Is Help on the Way?

With Orlando near the end of its nightmarish five game home stand sitting with a 1-3 record, the team appears to have more questions than answers right now, mainly stemming from their lack of talented depth at the power forward position. What is the option?

Center Dwight Howard isn't playing defense or rebounding the way he did a month ago, and Orlando is plummeting down all of the NBA's defensive rankings. It seems abundantly obvious that a deal must be made and made soon, and Magic Illustrated has such a deal that should be worthy of at least a phone call.

Orlando sends guards Carlos Arroyo, Maurice Evans, and J.J. Redick, along with forwards Pat Garrity and Tony Battie, with two future first round picks to Seattle for guards Wally Szczerbiak, Delonte West, and forward Chris Wilcox.

Player breakdown:

Carlos Arroyo has played better this year than last, but he's not a starting caliber point guard in the NBA. Arroyo's shooting is inconsistent, his defense is nonexistent, and he makes crunch time mistakes all too often. Arroyo can play well in spots, but he can't be counted upon over the long term. Arroyo earns a salary of $4 million.

Maurice Evans is a solid defender with good size (6'5 , 220 lbs.) at the two guard position. Evans takes the ball strong to the basket and can shoot the three a little (37.9%). Evans lacks an in-between game. Evans earns a base salary of $1.47 million.

J.J. Redick is a fantastic shooter who is lacking on the defensive end. There's no telling how good Redick actually is, or how good he can be being that he's stuck at the end of the Orlando bench. When Orlando drafted him with their first-round pick in 2006, it was assumed that Redick would get more than 8.2 minutes per game in his second season.

Pat Garrity is at the twilight of his career and is nothing more than a salary dump at this point. Pat can shoot from the outside and shoot well from the free throw line, but he's a complete defensive liability. Garrity earns better than $3.8 million.

Tony Battie underwent rotator cuff surgery prior to the beginning of the season and will likely miss the entire year. When healthy, Battie is a solid big body who can defend in the post, but nothing more than a depth player at this point in his career. Battie's salary is $5.2 million.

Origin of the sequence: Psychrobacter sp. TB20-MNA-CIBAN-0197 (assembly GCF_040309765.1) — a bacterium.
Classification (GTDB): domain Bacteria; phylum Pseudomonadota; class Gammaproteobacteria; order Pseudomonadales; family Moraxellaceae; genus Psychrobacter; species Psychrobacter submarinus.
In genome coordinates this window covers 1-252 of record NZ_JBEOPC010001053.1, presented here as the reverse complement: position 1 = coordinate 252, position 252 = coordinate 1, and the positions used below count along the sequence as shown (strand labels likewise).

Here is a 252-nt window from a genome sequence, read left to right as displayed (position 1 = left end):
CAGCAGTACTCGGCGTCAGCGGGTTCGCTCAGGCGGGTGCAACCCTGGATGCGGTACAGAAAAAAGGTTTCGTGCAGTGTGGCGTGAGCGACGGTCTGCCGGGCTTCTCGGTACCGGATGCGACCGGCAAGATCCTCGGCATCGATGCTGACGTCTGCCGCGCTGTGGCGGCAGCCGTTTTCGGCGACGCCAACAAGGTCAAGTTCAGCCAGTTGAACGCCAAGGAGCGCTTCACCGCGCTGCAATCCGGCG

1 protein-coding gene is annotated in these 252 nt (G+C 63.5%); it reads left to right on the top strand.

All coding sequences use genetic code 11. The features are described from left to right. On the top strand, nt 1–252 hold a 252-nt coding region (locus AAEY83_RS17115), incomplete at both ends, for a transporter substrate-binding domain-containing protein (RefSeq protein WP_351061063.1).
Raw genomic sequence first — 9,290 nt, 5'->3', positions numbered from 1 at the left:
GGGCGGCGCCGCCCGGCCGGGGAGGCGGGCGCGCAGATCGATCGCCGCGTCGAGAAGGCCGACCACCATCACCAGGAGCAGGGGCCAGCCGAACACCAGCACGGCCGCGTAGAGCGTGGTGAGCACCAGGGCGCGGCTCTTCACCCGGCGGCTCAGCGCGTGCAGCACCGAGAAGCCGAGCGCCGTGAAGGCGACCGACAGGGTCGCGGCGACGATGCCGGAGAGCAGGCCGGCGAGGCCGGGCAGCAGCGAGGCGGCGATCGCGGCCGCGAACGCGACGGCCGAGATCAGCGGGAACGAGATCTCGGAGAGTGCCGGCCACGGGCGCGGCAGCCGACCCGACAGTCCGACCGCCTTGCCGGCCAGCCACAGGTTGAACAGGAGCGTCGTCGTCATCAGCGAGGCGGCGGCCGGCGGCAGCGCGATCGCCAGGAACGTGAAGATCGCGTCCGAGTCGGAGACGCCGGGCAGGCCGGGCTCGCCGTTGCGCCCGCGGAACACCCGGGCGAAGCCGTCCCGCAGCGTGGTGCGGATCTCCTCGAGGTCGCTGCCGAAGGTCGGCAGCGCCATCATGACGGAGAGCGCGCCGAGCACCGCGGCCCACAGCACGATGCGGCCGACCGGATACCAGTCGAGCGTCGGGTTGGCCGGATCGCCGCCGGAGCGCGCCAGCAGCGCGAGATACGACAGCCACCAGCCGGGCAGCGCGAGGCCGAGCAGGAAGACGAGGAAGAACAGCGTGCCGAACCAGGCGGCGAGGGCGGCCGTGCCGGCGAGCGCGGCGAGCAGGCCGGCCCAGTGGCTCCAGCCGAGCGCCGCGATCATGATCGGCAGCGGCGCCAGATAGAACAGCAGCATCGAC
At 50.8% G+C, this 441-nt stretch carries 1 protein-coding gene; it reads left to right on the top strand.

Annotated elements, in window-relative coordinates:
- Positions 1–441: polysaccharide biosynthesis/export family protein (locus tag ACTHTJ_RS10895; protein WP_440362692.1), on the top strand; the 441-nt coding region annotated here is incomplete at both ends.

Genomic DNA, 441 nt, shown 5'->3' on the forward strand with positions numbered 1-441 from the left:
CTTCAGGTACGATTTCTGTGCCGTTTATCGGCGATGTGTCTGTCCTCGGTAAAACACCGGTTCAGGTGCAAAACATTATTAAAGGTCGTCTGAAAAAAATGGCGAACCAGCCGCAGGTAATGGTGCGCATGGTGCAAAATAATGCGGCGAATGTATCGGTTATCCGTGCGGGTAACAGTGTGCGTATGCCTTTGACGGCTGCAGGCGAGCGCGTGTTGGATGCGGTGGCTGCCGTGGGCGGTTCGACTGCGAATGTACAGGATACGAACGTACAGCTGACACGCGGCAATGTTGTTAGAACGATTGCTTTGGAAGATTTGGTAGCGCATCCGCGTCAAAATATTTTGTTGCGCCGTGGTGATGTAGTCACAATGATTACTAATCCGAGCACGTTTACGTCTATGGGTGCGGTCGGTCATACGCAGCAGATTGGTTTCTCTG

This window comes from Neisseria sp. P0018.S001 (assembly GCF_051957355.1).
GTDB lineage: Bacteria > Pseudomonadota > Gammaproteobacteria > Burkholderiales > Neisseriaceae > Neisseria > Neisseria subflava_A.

Wally Szczerbiak is a solid, 6'7", 244 lb. shooting guard who can drive to the basket and shoot from the outside. Szcerbiak is great from the free throw line (nearly 85%), but doesn't rebound well. Szcerbiak would be a more sought after player if it wasn't for his base salary which pays him nearly $12.3 million (still has another year left).

Delonte West is a backup combo guard who is a solid defender and can shoot the three. West can bring the ball up the court and give a starting point guard some solid rest in spots. West has a very manageable $1.89 million salary for this season.

Chris Wilcox is a very athletic power forward who can rebound and play defense. Wilcox lacks a refined post up game, but he is light years ahead of what the Magic have at a true power forward position. Wilcox is a good bang for the buck as he averages over 13 ppg., and grabs more than 7 rebounds, for a salary of just $6.5 million.


Why would the Magic make this move?
Orlando would get the power forward help that they so desperately need in Wilcox, as well as upgrade the backup point guard spot and shooting guard position with West and Szcerbiak respectively.

Why would the Sonics make this move?
Seattle receives J.J. Redick, who can be a nice building block around Kevin Durant and Jeff Green. They also get to move the Szcerbiak contract and receive some expirings in Garrity, Arroyo, and Evans.

Why wouldn't the Magic make this move?
They are giving up a lot of depth, and taking on a bad contract with Szcerbiak. J.J. Redick is also involved, and Otis Smith maintains that they have a "plan" for J.J.

Why wouldn't the Sonics make this move?
They are getting maybe 60 cents on the dollar for Wilcox and Szcerbiak.

Will it happen?
It's more than possible. Orlando gets some missing pieces without giving up too much, and Seattle gets cap relief and more of an ability to rebuild. Seattle isn't going anywhere this year so it could work out.


Charlie Bernstein is the Editor-in-Chief of MagicIllustrated.com, and a regular syndicated contributor to FoxSports.com, Sirius Radio, MySpace Sports and Sportsillustrated.com. Charlie is also a columnist for the New Smyrna Observer. Feel free to contact him -HERE- with questions or comments.


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